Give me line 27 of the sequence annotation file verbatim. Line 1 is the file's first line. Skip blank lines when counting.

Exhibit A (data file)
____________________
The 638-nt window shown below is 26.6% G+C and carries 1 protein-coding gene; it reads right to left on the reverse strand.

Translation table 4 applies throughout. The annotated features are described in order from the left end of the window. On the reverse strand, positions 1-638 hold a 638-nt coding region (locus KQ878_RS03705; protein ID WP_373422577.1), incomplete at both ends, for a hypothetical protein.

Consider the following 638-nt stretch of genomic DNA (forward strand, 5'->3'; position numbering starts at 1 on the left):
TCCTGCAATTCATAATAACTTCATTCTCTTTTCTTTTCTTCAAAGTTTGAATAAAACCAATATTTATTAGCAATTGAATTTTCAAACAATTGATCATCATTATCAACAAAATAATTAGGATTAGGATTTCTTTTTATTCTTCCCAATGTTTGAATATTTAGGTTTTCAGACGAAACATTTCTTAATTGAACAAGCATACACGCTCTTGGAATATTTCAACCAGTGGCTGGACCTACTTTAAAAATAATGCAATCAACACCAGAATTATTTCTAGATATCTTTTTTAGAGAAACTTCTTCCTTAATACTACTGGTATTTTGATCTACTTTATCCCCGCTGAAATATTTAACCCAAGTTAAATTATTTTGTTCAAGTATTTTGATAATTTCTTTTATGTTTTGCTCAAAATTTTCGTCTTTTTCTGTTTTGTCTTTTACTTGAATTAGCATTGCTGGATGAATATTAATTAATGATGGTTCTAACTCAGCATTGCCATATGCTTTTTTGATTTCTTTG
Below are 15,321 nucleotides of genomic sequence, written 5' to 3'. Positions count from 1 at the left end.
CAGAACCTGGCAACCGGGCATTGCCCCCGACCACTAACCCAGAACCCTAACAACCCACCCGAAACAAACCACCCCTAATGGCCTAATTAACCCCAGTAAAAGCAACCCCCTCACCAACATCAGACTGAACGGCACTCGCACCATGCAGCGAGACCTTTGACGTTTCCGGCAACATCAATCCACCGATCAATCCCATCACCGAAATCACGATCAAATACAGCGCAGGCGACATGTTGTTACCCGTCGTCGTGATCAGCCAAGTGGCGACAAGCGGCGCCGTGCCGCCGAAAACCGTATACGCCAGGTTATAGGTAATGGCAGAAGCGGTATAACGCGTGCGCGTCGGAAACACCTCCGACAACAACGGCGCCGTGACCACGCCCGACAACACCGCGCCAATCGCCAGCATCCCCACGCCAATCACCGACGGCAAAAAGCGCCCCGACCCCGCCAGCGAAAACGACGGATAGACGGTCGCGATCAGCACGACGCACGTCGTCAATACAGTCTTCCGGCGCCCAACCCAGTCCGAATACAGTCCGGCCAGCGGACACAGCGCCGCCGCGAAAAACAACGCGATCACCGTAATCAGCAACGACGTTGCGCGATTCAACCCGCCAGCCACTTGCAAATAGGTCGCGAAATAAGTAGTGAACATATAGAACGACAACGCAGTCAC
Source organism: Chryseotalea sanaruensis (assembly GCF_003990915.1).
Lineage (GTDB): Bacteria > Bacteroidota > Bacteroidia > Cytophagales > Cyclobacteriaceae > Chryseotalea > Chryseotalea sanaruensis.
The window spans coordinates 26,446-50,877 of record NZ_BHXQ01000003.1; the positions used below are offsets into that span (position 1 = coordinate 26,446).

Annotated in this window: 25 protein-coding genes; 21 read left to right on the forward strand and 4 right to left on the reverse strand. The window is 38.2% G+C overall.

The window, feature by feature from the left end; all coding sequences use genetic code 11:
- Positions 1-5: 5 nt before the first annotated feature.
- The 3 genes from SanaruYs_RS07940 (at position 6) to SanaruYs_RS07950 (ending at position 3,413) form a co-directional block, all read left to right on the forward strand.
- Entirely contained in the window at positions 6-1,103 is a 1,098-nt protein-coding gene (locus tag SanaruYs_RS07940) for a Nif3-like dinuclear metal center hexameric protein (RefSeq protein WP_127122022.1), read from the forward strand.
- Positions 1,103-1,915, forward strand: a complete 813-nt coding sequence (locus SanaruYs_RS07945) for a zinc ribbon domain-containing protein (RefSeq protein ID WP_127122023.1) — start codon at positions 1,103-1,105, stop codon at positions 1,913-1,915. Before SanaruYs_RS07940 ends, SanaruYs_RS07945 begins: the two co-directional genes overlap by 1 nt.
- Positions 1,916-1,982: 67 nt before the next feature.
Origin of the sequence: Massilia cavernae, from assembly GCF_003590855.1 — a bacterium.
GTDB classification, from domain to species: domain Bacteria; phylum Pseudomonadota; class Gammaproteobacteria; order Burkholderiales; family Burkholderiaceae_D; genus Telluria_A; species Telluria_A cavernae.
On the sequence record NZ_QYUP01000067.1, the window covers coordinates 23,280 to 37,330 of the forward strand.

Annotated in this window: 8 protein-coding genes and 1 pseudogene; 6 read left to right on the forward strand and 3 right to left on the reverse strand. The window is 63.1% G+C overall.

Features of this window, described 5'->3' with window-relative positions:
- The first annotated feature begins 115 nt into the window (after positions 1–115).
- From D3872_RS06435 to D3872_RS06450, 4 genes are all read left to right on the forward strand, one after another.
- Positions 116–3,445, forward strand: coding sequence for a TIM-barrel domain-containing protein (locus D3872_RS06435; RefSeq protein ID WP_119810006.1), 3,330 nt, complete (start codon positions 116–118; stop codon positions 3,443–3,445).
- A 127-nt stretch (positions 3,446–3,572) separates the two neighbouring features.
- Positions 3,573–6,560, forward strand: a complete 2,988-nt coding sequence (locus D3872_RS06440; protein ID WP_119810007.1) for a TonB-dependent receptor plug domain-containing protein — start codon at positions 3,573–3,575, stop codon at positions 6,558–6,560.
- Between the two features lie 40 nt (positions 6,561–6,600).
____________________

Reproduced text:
- Between the two features lie 40 nt (positions 6,561–6,600).